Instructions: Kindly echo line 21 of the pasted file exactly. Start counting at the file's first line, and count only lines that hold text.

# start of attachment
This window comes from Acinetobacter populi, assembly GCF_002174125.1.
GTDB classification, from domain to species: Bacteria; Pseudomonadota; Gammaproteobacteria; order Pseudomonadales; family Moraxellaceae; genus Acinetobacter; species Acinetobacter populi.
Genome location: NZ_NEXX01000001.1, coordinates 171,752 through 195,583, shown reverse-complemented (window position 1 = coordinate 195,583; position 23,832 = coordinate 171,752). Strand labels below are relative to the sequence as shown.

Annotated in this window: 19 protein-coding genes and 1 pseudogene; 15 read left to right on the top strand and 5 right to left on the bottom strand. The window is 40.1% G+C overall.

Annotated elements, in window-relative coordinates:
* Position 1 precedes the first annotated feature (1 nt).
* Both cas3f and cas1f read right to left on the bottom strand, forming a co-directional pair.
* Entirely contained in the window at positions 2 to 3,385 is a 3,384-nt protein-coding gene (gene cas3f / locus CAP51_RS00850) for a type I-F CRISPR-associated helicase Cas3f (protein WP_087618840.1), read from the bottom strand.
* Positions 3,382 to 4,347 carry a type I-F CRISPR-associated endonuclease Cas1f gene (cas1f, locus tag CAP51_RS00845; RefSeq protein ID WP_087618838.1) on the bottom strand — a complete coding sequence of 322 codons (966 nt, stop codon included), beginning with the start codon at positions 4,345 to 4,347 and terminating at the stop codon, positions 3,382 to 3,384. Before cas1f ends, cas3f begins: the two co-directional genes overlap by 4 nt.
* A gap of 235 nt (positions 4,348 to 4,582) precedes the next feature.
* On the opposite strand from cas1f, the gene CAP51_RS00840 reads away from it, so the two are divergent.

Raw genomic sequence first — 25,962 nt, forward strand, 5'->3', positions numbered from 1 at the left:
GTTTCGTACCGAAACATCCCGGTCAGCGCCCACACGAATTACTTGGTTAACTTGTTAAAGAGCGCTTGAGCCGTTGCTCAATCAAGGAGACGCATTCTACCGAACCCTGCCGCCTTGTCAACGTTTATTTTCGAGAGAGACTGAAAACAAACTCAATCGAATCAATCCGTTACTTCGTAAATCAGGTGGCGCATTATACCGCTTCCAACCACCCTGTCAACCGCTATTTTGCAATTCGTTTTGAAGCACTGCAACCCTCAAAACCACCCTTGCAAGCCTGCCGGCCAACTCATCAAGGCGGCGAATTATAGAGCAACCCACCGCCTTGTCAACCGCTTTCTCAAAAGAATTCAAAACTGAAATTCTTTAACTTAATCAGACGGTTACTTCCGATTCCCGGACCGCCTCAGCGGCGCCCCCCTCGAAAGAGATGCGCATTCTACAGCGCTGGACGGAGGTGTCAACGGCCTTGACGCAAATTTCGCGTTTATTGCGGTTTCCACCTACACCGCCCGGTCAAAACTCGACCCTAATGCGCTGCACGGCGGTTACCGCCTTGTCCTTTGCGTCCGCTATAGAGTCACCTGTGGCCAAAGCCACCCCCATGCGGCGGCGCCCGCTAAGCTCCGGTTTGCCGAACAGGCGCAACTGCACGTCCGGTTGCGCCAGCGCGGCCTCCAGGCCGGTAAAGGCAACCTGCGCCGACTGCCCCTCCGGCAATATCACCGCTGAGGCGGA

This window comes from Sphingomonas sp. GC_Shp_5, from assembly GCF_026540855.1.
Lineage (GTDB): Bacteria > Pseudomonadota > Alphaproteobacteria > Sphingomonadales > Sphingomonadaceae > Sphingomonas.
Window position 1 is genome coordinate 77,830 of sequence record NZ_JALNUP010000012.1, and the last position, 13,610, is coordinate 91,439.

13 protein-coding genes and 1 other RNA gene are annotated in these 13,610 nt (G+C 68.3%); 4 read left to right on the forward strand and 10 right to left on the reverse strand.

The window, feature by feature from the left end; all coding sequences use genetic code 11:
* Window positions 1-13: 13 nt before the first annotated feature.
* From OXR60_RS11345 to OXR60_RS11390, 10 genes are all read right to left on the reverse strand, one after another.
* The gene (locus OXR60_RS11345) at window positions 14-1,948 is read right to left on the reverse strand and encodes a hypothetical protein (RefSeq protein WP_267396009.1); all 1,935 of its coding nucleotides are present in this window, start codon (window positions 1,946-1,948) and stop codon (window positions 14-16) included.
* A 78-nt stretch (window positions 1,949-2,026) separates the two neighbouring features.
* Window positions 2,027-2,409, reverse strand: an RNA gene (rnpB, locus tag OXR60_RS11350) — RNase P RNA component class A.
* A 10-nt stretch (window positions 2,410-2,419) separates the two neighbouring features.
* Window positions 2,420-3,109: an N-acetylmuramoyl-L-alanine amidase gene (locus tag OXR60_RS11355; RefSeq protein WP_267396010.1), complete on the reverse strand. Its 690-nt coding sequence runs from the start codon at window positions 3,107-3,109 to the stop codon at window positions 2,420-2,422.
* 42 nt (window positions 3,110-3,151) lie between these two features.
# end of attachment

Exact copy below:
* The gene (locus OXR60_RS11345) at window positions 14-1,948 is read right to left on the reverse strand and encodes a hypothetical protein (RefSeq protein WP_267396009.1); all 1,935 of its coding nucleotides are present in this window, start codon (window positions 1,946-1,948) and stop codon (window positions 14-16) included.